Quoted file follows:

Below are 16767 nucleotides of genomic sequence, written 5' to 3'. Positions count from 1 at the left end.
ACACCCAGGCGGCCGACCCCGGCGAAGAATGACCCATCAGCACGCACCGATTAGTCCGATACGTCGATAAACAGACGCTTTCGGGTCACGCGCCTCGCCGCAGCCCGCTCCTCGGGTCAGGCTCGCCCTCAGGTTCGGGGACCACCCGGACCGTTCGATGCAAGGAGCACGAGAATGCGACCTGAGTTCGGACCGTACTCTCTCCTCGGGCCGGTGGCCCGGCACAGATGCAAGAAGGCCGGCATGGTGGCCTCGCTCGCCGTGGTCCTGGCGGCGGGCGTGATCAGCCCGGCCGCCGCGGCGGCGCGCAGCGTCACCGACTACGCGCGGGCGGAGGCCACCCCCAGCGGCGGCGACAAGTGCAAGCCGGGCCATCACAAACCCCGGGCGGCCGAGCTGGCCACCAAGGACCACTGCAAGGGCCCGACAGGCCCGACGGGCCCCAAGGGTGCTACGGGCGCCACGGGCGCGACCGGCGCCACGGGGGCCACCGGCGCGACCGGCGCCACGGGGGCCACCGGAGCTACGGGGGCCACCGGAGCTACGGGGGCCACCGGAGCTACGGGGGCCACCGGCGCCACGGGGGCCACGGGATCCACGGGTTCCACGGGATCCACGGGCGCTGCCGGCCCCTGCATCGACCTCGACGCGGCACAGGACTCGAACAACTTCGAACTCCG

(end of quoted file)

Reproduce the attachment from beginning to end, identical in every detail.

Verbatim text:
Below are 16767 nucleotides of genomic sequence, written 5' to 3'. Positions count from 1 at the left end.
ACACCCAGGCGGCCGACCCCGGCGAAGAATGACCCATCAGCACGCACCGATTAGTCCGATACGTCGATAAACAGACGCTTTCGGGTCACGCGCCTCGCCGCAGCCCGCTCCTCGGGTCAGGCTCGCCCTCAGGTTCGGGGACCACCCGGACCGTTCGATGCAAGGAGCACGAGAATGCGACCTGAGTTCGGACCGTACTCTCTCCTCGGGCCGGTGGCCCGGCACAGATGCAAGAAGGCCGGCATGGTGGCCTCGCTCGCCGTGGTCCTGGCGGCGGGCGTGATCAGCCCGGCCGCCGCGGCGGCGCGCAGCGTCACCGACTACGCGCGGGCGGAGGCCACCCCCAGCGGCGGCGACAAGTGCAAGCCGGGCCATCACAAACCCCGGGCGGCCGAGCTGGCCACCAAGGACCACTGCAAGGGCCCGACAGGCCCGACGGGCCCCAAGGGTGCTACGGGCGCCACGGGCGCGACCGGCGCCACGGGGGCCACCGGCGCGACCGGCGCCACGGGGGCCACCGGAGCTACGGGGGCCACCGGAGCTACGGGGGCCACCGGAGCTACGGGGGCCACCGGCGCCACGGGGGCCACGGGATCCACGGGTTCCACGGGATCCACGGGCGCTGCCGGCCCCTGCATCGACCTCGACGCGGCACAGGACTCGAACAACTTCGAACTCCG